Plunger pump at Wheal Martyn museum - IMG 0202
Piston VS Plunger Pump

A plunger pump compared to a piston pump

A plunger pump is a type of positive displacement pump where the high-pressure seal is stationary and a smooth cylindrical plunger slides though the seal. This makes them different from piston pumps and allows them to be used at high pressures. This type of pump is often used to transfer municipal and industrial sewage.[1]


The invention of the plunger pump is attributed to Samuel Morland based on a patent of 1675.[citation needed]


Piston pumps and plunger pumps are reciprocating pumps that use a plunger or piston to move media through a cylindrical chamber. The plunger or piston is actuated by a steam powered, pneumatic, hydraulic, or electric drive. Piston pumps and plunger pumps are also called well service pumps, high pressure pumps, or high viscosity pumps.

Piston pumps and plunger pumps use a cylindrical mechanism to create a reciprocating motion along an axis, which then builds pressure in a cylinder or working barrel to force gas or fluid through the pump. The pressure in the chamber actuates the valves at both the suction and discharge points. Plunger pumps are used in applications that could range from 70 to 2070 bars. Piston pumps are used in lower pressure applications. The volume of the fluid discharged is equal to the area of the plunger or piston, multiplied by its stroke length. The overall capacity of the piston pumps and plunger pumps can be calculated with the area of the piston or plunger, the stroke length, the number of pistons or plungers and the speed of the drive. The power needed from the drive is proportional to the capacity of the pump.

Seals are an integral part of piston pumps and plunger pumps to separate the power fluid from the media that is being pumped. A stuffing box or packing is used to seal the joint between the vessel where the media is transferred and the plunger or piston. A stuffing box may be composed of bushings, packing or seal rings, and a gland.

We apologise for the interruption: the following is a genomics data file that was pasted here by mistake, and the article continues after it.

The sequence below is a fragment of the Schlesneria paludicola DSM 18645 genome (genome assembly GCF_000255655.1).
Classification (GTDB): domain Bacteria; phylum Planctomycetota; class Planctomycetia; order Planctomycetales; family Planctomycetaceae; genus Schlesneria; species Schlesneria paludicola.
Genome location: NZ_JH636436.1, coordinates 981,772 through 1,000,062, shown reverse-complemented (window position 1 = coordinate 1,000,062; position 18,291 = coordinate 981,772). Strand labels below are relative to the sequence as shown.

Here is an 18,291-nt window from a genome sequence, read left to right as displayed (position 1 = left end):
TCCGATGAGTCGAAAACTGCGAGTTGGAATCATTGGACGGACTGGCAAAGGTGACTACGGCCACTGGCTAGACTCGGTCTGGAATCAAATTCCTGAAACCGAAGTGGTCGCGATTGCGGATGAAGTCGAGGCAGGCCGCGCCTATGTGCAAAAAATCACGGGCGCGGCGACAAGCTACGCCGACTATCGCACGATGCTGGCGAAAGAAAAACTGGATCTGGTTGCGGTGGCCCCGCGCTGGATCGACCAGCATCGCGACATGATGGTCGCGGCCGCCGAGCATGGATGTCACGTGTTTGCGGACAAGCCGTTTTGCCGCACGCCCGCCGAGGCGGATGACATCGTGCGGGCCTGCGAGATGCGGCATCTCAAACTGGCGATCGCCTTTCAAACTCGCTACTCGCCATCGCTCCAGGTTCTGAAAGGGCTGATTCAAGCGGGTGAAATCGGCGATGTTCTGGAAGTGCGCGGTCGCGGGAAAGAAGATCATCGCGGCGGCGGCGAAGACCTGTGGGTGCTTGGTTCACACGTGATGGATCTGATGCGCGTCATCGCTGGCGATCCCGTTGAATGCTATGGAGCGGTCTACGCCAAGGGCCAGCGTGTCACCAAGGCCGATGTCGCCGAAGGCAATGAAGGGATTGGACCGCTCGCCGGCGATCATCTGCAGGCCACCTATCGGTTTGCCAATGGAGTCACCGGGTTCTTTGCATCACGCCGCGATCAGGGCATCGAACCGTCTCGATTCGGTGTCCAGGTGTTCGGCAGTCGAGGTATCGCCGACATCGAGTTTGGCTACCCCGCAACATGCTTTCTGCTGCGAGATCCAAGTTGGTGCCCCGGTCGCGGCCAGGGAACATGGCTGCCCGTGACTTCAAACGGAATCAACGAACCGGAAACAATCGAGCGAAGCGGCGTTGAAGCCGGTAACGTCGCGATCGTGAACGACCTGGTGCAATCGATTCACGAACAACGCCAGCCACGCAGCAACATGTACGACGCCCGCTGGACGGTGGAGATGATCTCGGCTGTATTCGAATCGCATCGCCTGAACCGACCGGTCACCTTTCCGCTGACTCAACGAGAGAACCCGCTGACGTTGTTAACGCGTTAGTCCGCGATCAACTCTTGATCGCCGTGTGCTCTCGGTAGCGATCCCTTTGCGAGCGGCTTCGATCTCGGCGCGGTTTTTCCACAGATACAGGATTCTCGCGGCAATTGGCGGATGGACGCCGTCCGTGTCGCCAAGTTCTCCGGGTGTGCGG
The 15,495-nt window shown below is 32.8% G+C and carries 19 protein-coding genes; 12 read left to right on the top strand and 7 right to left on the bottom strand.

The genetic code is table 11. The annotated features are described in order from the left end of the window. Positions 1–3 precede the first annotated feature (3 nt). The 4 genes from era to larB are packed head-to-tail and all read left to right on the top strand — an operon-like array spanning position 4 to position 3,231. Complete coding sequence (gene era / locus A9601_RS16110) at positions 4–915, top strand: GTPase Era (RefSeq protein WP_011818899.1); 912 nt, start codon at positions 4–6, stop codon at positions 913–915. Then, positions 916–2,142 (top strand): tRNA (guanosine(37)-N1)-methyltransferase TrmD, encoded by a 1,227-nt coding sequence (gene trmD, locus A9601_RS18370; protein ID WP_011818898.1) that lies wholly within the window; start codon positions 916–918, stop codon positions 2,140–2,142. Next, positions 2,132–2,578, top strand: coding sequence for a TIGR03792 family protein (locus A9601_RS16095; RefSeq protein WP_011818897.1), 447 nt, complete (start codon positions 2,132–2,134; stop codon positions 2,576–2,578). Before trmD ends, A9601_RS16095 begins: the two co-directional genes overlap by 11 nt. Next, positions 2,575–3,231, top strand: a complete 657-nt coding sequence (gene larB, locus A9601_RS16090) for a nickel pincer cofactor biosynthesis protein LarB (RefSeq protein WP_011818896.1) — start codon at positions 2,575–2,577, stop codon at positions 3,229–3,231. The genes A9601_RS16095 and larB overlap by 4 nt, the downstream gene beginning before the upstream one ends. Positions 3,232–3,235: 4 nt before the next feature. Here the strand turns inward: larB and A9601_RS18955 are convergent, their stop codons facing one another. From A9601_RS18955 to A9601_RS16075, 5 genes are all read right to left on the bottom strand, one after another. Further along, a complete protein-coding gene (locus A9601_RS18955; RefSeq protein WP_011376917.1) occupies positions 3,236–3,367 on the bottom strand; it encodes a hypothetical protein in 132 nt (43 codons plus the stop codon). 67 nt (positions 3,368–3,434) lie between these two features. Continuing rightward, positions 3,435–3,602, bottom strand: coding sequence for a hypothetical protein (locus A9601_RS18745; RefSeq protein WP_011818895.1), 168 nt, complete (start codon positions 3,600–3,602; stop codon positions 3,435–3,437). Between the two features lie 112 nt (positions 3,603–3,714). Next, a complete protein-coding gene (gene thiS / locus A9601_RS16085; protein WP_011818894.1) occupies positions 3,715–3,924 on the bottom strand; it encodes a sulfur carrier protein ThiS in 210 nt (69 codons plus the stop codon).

Piston pumps and plunger pumps have a number of components that require the choice of materials based upon wear considerations and contact with the media type. Components may have a number of materials used including bronze, brass, steel, stainless steel, iron, nickel alloy, or other material. For example, piston pumps that function in general service or oil service applications may have an iron cylinder and piston with a steel piston rod. The plunger, discharge valves, and suction valves come in contact with the media type transferred; material choices should be considered based on the fluid transferred. In power applications where continuous duty piston pumps and plunger pumps are needed, solid ceramic plungers may be used when in contact with water and oil, but may not be the appropriate choice for use with highly acidic media types.

The difference between piston pumps and plunger pumps as compared to rotary piston pumps is the actual mechanism used to transfer the fluid. The piston elements moving along an axis are called axial piston pumps. Rotary piston pumps typically have an internal rotating mechanism that moves the piston.

Plunger pump heads are preferably used for simple, non-critical fluids. For critical, abrasive, toxic or flammable fluids diaphragm pump heads are recommended.

The reciprocating plunger directly displaces the process fluid. As the plunger and plunger seal are wetted, high operational safety is achieved by optimal selection of plunger material and seal design.

The plunger seal selection is dependent on the fluid, pressure and temperature.

See alsoEdit


  • A History of Mechanical Inventions, Abbott Payson Usher, Courier Dover Publications, 1988, ISBN 048625593X, 9780486255934

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